Here’s an eye-watering stat: India has not lost a Test series at home in more than a decade, winning all 15 (!) series since England tipped them up in the 2012/13 summer.

But India are a bit out of practice in the five-day format, playing just five Tests in the past 12 months. They swept Sri Lanka at home in two one-sided matches last March, lost a one-off thriller to England in Birmingham in July and won an away series against relative minnows Bangladesh 2-0 in December.

Cheteshwar Pujara, Shubman Gill and Shreyas Iyer shone with the bat in Bangladesh. The incomparable Virat Kohli’s Test slump continued, but the perennial thorn in Australia’s side will have made the tourists a tad nervous by plundering three ODI centuries since the start of December.

Gill, regarded as Kohli’s heir apparent, has also sizzled across all formats lately. Then there’s captain Rohit Sharma, KL Rahul and twin spin wizards Ravi Ashwin and Ravindra Jadeja to worry about. Axar Patel and Kuldeep Yadav are in a battle for a third spinner’s spot.

India is not without injuries troubles, however. Pace spearhead Jasprit Bumrah and dynamic keeper-batsman Rishabh Pant – heroes of the team’s last two series wins Down Under – are both out. Their squad replacements, KS Bharat and Ishan Kishan, are yet to play Test cricket.

It’s the prickly Kohli – a hot $3.75 favourite to top India’s run charts in the series – that Australia will be most concerned about, though Pujara ($5.00), Sharma ($5.00), Rahul ($7.25) and Gill ($7.25) are all capable of taking a Test by the scruff of the neck. Ashwin ($2.70), Patel ($3.25) and Jadeja ($3.30) are hard to split in the Top India Series Wicket Taker market.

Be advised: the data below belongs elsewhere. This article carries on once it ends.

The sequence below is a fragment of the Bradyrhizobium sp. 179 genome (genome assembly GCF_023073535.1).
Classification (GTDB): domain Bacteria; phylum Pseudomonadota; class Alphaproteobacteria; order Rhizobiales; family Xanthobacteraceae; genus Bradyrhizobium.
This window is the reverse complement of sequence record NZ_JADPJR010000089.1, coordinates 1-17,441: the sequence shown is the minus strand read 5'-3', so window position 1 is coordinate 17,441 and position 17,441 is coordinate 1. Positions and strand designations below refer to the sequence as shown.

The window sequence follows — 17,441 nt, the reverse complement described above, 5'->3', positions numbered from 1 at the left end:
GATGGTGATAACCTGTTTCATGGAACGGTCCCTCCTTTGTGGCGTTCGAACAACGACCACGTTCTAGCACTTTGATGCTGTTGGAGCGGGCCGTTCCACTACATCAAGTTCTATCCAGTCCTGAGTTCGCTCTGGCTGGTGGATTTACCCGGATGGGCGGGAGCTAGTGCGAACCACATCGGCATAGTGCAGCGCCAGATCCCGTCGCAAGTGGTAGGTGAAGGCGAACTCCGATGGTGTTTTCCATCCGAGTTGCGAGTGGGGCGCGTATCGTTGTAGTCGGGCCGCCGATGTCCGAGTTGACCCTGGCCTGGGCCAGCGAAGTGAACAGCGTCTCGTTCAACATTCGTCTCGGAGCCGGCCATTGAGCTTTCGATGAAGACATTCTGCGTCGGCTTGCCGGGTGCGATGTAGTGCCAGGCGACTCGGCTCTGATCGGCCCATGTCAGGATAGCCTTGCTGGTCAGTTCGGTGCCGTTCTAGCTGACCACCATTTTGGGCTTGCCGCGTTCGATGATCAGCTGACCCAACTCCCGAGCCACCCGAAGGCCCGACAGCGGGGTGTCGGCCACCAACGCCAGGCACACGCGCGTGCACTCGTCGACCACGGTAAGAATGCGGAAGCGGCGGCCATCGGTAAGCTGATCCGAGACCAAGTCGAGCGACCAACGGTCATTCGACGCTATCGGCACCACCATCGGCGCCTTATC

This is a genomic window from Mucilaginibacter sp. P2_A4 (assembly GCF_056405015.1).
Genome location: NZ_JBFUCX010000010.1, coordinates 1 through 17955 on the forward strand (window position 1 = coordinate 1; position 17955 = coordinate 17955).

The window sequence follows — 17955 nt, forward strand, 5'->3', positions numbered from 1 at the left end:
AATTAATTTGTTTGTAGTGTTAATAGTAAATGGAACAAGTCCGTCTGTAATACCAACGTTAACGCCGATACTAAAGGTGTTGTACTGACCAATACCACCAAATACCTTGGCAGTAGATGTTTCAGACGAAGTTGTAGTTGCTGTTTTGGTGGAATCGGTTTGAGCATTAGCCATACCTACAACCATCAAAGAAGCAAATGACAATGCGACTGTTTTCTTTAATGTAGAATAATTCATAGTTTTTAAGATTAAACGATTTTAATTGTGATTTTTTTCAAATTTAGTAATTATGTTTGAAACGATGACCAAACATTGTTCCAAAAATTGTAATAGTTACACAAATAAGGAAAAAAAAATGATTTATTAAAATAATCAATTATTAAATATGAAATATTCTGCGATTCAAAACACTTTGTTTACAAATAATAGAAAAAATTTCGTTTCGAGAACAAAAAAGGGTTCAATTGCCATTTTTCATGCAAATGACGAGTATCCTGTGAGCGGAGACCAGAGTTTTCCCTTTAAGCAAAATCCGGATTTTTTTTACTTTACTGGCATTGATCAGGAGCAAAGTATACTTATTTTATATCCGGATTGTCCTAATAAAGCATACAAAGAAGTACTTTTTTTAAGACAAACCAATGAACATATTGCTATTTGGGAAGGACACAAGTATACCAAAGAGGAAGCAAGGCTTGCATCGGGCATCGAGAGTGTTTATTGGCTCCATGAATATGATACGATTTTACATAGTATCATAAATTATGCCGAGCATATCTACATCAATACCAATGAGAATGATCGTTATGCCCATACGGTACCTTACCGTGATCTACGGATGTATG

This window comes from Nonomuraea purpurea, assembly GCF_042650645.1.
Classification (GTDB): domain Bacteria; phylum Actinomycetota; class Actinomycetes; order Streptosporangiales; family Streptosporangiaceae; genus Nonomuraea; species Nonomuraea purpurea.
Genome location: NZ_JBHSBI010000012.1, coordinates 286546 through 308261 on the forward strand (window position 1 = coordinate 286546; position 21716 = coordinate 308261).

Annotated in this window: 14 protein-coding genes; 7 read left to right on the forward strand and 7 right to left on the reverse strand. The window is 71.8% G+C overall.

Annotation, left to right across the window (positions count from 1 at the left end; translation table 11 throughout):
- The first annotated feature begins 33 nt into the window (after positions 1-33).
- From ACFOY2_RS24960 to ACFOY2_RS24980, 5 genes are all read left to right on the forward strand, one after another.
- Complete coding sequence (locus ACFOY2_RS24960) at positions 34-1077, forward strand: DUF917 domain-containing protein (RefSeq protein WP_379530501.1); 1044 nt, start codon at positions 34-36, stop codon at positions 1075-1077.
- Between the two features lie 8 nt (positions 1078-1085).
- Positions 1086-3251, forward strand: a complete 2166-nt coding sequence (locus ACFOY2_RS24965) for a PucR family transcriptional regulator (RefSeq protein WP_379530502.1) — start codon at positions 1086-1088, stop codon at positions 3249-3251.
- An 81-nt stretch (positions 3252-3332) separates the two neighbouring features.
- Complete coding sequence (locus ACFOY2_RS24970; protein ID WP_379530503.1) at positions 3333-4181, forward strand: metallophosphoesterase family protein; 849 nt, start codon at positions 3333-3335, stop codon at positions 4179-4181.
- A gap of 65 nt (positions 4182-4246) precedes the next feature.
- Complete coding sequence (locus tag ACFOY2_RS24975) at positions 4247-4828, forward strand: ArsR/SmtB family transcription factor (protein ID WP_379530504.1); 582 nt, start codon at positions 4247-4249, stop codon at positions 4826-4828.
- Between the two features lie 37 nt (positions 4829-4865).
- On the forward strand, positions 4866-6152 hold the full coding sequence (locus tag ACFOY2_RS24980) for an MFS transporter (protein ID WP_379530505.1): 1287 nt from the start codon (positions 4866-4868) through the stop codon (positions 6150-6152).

India dominates heavyweight rivalry

India has unequivocally had the wood on Australia in recent times, winning six of the last eight Test series between the cricketing powerhouses – including the last three straight.

Australian players and fans will still wince at the memories of 2-1 series defeats on home soil in the 2018/19 and 2020/21 summers. The latter was especially devastating: Australia went 1-0 up after famously bowling India out for just 36. But the injury-ravaged tourists fought back with epic against-the-odds wins in the Boxing Day Test and the decider in Brisbane.

Meanwhile, India has bested Australia in all four Test series on home soil since Australia’s last success in 2004/05. The nations most recently met on the subcontinent in 2016, India prevailing 2-1 after Australia won the series opener.

Smith was magnificent in a beaten side, topping the charts with 499 runs at 71.28 including three centuries. Kohli struggled, scraping together a measly 46 runs in five innings. Pujara (405 runs at 57.85) and KL Rahul (393 at 65.50) carried the Indian batting order, however. Jadeja and Ashwin combined for 46 wickets, while Aussie spin twins Lyon and Steve O’Keefe picked up 38 in total.

With 10 wins to Australia’s five with five drawn in the past 20 Tests between the sides overall, it’s hard to argue against India’s $1.80 favouritism heading into Thursday’s series opener.